Hepatitis E Virus in Ferrets

Hepatitis E Virus consists of four recognized major genotypes that infect both humans and other animals. Genotypes 1 and 2 are restricted to humans and often associated with large outbreaks and epidemics in developing countries with poor sanitation conditions, whereas genotypes 3 and 4 infect humans, pigs and other animal species and are responsible for sporadic cases of hepatitis E in both developing and industrialized countries[1].
Hepatitis E virus is transmitted by the fecal–oral route, usually through contaminated drinking water. It causes liver inflammation, jaundice, fatigue and nausea. Pregnant woman, especially those in the third trimester, suffer an elevated mortality rate from the disease of around 20%[2].

Recent reports suggest that other animals such as rats[3], mongooses, chickens, rabbits, and trout[4] also may harbor Hepatitis E viruses.
In 2011 Hepatitis E Virus in ferrets (Mustela putorius) from the Netherlands was investigated. It appeared that some of the ferrets were infected with a novel Hepatitis E Virus[5]. Then, in 2014, research appeared that some Japanse ferrets were also infected with a Hepatitis E Virus, but analysis indicated that these ferret Hepatitis E Virus strains were clearly separated from Dutch strains and should be classified into two distinct clusters suggesting that ferret Hepatitis E Virus is genetically diverse[6].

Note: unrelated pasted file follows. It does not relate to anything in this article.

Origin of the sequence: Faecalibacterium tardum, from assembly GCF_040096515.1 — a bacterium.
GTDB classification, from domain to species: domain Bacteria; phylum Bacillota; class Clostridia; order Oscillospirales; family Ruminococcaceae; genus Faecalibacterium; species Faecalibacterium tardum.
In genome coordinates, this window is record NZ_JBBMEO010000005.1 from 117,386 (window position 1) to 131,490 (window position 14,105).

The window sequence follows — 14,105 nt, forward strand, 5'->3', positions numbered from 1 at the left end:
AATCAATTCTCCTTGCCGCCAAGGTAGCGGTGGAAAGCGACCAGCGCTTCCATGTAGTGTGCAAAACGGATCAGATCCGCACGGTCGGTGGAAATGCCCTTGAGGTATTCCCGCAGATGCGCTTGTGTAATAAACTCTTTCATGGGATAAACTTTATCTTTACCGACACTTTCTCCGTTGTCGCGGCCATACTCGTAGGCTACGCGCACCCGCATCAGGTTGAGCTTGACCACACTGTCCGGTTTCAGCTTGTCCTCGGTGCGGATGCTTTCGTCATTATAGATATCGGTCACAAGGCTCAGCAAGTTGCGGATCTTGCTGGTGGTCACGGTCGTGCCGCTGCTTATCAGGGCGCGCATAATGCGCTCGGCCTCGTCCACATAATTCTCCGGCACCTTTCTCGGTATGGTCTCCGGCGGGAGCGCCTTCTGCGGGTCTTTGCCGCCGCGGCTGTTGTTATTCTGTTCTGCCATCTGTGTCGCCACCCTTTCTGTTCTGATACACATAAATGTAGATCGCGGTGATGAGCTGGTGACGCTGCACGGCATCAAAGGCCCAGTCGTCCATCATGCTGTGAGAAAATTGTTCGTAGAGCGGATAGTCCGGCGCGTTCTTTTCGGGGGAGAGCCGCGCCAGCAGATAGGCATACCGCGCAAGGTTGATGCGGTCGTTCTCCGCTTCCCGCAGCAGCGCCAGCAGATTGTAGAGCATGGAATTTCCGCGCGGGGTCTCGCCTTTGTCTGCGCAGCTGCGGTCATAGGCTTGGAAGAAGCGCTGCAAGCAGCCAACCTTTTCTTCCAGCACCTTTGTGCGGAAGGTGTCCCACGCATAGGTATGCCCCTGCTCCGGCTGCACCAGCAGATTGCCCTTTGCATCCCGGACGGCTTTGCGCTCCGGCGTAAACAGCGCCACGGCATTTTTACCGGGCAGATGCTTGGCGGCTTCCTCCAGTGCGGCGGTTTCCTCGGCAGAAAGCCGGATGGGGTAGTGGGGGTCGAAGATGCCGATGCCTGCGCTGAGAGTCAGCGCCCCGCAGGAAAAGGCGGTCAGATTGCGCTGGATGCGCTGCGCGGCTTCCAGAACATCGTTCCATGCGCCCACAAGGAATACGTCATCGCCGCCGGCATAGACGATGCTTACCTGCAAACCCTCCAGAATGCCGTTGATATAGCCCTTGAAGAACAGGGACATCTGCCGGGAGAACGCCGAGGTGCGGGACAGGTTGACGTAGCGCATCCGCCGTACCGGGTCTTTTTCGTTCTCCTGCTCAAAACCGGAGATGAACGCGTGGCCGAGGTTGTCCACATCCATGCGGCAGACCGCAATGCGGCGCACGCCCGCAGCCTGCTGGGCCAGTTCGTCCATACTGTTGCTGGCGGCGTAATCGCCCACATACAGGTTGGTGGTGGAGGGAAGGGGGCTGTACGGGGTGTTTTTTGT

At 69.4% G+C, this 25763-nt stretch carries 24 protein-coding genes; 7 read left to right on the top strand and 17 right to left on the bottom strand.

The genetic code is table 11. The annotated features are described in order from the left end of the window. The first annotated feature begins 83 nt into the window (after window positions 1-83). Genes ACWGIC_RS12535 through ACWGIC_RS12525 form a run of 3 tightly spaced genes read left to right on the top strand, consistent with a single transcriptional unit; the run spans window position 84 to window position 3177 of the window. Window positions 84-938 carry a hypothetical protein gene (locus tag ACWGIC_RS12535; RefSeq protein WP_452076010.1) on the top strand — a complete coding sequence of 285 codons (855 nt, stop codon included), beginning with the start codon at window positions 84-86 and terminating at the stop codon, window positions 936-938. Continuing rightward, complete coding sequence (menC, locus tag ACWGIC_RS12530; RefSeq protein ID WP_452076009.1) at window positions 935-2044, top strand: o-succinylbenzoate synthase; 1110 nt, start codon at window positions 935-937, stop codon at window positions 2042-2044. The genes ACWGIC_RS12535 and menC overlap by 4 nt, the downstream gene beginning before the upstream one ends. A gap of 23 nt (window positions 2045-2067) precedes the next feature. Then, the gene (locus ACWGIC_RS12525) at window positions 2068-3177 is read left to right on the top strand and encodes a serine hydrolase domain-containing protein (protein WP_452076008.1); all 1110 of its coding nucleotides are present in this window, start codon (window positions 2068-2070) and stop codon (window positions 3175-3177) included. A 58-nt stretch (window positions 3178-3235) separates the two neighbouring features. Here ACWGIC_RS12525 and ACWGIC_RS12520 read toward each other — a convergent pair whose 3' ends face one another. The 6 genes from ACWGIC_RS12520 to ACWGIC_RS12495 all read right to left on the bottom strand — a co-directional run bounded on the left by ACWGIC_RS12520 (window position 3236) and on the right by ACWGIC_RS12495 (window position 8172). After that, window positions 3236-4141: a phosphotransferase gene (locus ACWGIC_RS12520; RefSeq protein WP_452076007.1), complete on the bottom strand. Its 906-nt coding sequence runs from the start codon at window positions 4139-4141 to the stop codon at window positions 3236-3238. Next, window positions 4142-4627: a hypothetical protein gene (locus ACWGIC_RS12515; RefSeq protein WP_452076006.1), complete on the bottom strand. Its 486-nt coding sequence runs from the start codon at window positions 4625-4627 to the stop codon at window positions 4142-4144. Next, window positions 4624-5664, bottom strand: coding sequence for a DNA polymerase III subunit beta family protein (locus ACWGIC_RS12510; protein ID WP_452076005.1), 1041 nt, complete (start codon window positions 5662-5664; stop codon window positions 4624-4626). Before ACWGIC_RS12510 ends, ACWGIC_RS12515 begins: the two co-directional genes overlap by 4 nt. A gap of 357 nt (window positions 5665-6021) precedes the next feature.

[1] Meng: Hepatitis E virus: animal reservoirs and zoonotic risk in Veterinary Microbiology – 2011
[2] Aggarwal et al: Hepatitis E in Hepatology – 2011
[3] Johne et al: Novel hepatitis E virus genotype in Norway rats, Germany in Emerging Infectious Diseases – 2010
[4] Batts et al: A novel member of the family Hepeviridae from cutthroat trout (Oncorhynchus clarkii) in Virus Research – 2011
[5] Raj et al: Novel Hepatitis E Virus in Ferrets, the Netherlands in Emerging Infectious Diseases – 2012
[6] Li et al: Ferret hepatitis E virus infection in Japan in Japanese Journal of Infectious Diseases - 2014

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